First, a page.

This matter- of officially frown-
ing upon classics is a recurrent
and rather grimly humorous action
in our national life. The Com-
stockian smuthounds, having sud-
denly become aware of the fact
that "Candide" makes several ref-
erences to social diseases and im-
moral living in its attempt to prove
that this is not the "best of all
possible worlds," have swooped
down upon it, shaking a shocked
finger at its exposal of facts as
they were in the eighteenth cen-
tury. The United States, the ex-
ponent of liberty, freedom of
speech, freedom of press, and free-
dom of everything but the light
of maintaining a wine cellar, has
attempted to silence the greatest
liberator the world has produced
since the seventeenth century.
If America is honor-bent on pur-
ifying the classics, a fumigating of
Plato's "Republic," Aristotle's "Pol-
itics," both of which most horrify-
ingly discuss marriage problems
and eugenics, and Boccaccio's "De-
cameron" should not escape the
vulture eye of the censors. Per-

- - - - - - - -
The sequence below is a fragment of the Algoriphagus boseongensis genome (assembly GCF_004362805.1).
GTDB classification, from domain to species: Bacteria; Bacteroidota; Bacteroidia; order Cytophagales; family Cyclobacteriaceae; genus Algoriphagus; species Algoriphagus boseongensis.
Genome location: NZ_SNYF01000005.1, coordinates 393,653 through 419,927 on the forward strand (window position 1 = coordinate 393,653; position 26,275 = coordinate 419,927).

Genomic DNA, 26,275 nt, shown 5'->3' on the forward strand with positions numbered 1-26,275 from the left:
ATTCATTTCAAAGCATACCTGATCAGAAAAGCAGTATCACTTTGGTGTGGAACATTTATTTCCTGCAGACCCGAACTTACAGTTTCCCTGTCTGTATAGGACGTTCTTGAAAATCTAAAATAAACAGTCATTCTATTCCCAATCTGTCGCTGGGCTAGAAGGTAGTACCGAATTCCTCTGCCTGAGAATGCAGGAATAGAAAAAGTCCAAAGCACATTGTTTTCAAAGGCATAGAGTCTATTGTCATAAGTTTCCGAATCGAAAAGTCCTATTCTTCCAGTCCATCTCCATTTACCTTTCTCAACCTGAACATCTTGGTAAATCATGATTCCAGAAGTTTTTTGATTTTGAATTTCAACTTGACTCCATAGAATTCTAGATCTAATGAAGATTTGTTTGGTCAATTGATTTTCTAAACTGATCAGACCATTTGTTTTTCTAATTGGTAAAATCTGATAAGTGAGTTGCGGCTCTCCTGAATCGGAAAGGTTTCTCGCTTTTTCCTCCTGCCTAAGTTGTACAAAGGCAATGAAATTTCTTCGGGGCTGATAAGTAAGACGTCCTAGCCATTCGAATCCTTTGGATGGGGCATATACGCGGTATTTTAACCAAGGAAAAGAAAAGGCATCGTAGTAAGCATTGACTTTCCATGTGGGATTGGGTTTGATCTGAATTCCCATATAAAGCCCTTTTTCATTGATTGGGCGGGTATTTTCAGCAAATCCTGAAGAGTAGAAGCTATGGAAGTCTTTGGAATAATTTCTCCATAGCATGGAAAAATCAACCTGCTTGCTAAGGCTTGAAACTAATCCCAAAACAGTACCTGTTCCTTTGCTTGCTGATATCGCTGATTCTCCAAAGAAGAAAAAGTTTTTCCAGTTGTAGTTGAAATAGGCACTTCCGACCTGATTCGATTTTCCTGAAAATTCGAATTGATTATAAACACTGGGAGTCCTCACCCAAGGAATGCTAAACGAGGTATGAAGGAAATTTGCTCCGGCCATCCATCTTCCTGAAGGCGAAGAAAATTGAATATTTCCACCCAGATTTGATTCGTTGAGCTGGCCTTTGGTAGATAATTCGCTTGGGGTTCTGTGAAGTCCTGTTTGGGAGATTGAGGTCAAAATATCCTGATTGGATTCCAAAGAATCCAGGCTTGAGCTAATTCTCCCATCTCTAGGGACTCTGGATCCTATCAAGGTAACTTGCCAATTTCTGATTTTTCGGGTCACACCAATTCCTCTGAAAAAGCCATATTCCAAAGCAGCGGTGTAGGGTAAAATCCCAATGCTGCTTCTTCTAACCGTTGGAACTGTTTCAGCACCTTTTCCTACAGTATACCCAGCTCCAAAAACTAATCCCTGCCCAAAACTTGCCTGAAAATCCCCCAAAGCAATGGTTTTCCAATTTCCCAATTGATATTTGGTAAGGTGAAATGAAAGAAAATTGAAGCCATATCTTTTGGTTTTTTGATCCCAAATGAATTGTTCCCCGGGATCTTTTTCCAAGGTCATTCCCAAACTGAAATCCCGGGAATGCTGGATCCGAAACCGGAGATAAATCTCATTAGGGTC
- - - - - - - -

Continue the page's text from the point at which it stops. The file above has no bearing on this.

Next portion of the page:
haps they might expurgate Homer,
omitting the lines from the Iliad
that read I

About this time of year, not
lack of better editorial subj
but because a real need exists
feel the urge to crusade ag
that uncouth trespasser who
I gards the campus as a sort of c
prehensive trash basket for
empty cigarette packages, che
gum wrappers, pop corn cart
lecture notes, and other unsig
There is something, of course
be said for the impetuosit:
youth; it rushes in and get th
done, sometimes, where angels
to tread. With about equal
quency, however, this hasty f
of action is inconsiderate
harmful; it could bear to be
strained a moment 'or two w
alternative methods of accomp
ing the same end are consid
This is the lesson to be learne
those persons on campus sud
ly seized with the desire to t2
something away.